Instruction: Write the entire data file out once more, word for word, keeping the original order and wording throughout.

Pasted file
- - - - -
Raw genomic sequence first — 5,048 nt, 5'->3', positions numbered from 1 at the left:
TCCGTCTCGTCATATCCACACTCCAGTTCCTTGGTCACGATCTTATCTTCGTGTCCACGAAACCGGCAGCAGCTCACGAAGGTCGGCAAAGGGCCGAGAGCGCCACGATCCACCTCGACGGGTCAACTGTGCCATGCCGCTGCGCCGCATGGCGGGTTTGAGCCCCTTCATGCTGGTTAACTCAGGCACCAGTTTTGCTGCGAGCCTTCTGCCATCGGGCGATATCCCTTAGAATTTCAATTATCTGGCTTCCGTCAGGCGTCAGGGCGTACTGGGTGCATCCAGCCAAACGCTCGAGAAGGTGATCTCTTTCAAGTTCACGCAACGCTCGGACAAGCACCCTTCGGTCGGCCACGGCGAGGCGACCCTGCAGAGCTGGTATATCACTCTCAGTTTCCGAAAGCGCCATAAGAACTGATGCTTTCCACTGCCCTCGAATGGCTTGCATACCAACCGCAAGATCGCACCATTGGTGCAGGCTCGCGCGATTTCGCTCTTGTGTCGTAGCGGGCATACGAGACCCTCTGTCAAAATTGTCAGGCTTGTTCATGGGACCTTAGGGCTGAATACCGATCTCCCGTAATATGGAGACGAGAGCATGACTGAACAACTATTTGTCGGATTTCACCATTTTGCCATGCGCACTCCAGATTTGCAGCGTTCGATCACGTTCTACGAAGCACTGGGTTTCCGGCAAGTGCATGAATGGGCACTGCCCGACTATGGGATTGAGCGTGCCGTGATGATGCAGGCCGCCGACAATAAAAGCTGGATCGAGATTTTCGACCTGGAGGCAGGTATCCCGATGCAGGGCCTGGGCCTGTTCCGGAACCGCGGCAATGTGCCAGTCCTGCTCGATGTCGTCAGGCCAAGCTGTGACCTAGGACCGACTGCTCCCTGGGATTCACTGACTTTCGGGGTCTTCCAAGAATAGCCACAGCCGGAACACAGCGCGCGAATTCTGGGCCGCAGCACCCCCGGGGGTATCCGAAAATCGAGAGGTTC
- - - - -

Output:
Raw genomic sequence first — 5,048 nt, 5'->3', positions numbered from 1 at the left:
TCCGTCTCGTCATATCCACACTCCAGTTCCTTGGTCACGATCTTATCTTCGTGTCCACGAAACCGGCAGCAGCTCACGAAGGTCGGCAAAGGGCCGAGAGCGCCACGATCCACCTCGACGGGTCAACTGTGCCATGCCGCTGCGCCGCATGGCGGGTTTGAGCCCCTTCATGCTGGTTAACTCAGGCACCAGTTTTGCTGCGAGCCTTCTGCCATCGGGCGATATCCCTTAGAATTTCAATTATCTGGCTTCCGTCAGGCGTCAGGGCGTACTGGGTGCATCCAGCCAAACGCTCGAGAAGGTGATCTCTTTCAAGTTCACGCAACGCTCGGACAAGCACCCTTCGGTCGGCCACGGCGAGGCGACCCTGCAGAGCTGGTATATCACTCTCAGTTTCCGAAAGCGCCATAAGAACTGATGCTTTCCACTGCCCTCGAATGGCTTGCATACCAACCGCAAGATCGCACCATTGGTGCAGGCTCGCGCGATTTCGCTCTTGTGTCGTAGCGGGCATACGAGACCCTCTGTCAAAATTGTCAGGCTTGTTCATGGGACCTTAGGGCTGAATACCGATCTCCCGTAATATGGAGACGAGAGCATGACTGAACAACTATTTGTCGGATTTCACCATTTTGCCATGCGCACTCCAGATTTGCAGCGTTCGATCACGTTCTACGAAGCACTGGGTTTCCGGCAAGTGCATGAATGGGCACTGCCCGACTATGGGATTGAGCGTGCCGTGATGATGCAGGCCGCCGACAATAAAAGCTGGATCGAGATTTTCGACCTGGAGGCAGGTATCCCGATGCAGGGCCTGGGCCTGTTCCGGAACCGCGGCAATGTGCCAGTCCTGCTCGATGTCGTCAGGCCAAGCTGTGACCTAGGACCGACTGCTCCCTGGGATTCACTGACTTTCGGGGTCTTCCAAGAATAGCCACAGCCGGAACACAGCGCGCGAATTCTGGGCCGCAGCACCCCCGGGGGTATCCGAAAATCGAGAGGTTC